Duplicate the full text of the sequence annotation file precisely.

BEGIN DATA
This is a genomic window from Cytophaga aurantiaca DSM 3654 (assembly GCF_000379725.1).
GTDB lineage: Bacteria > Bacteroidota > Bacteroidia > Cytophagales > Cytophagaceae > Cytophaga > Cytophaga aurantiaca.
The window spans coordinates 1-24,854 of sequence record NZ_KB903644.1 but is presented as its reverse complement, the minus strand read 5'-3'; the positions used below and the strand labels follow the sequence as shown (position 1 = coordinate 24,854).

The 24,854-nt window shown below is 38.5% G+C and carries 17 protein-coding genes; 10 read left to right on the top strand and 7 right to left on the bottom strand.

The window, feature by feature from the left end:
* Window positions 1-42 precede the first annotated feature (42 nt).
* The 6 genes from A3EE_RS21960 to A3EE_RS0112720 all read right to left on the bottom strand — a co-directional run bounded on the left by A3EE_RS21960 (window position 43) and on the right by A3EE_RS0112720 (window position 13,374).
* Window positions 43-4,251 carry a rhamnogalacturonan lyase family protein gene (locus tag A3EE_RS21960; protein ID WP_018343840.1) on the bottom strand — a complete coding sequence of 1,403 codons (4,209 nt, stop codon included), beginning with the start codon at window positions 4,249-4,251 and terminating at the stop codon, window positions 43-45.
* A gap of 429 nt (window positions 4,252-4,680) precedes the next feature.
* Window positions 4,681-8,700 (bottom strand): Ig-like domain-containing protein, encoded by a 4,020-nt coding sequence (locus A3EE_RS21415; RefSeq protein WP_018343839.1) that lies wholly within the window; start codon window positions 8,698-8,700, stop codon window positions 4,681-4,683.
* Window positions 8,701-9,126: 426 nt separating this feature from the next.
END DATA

This is a genomic window from Cytophaga aurantiaca DSM 3654 (assembly GCF_000379725.1).
GTDB lineage: Bacteria > Bacteroidota > Bacteroidia > Cytophagales > Cytophagaceae > Cytophaga > Cytophaga aurantiaca.
The window spans coordinates 1-24,854 of sequence record NZ_KB903644.1 but is presented as its reverse complement, the minus strand read 5'-3'; the positions used below and the strand labels follow the sequence as shown (position 1 = coordinate 24,854).

The 24,854-nt window shown below is 38.5% G+C and carries 17 protein-coding genes; 10 read left to right on the top strand and 7 right to left on the bottom strand.

The window, feature by feature from the left end:
* Window positions 1-42 precede the first annotated feature (42 nt).
* The 6 genes from A3EE_RS21960 to A3EE_RS0112720 all read right to left on the bottom strand — a co-directional run bounded on the left by A3EE_RS21960 (window position 43) and on the right by A3EE_RS0112720 (window position 13,374).
* Window positions 43-4,251 carry a rhamnogalacturonan lyase family protein gene (locus tag A3EE_RS21960; protein ID WP_018343840.1) on the bottom strand — a complete coding sequence of 1,403 codons (4,209 nt, stop codon included), beginning with the start codon at window positions 4,249-4,251 and terminating at the stop codon, window positions 43-45.
* A gap of 429 nt (window positions 4,252-4,680) precedes the next feature.
* Window positions 4,681-8,700 (bottom strand): Ig-like domain-containing protein, encoded by a 4,020-nt coding sequence (locus A3EE_RS21415; RefSeq protein WP_018343839.1) that lies wholly within the window; start codon window positions 8,698-8,700, stop codon window positions 4,681-4,683.
* Window positions 8,701-9,126: 426 nt separating this feature from the next.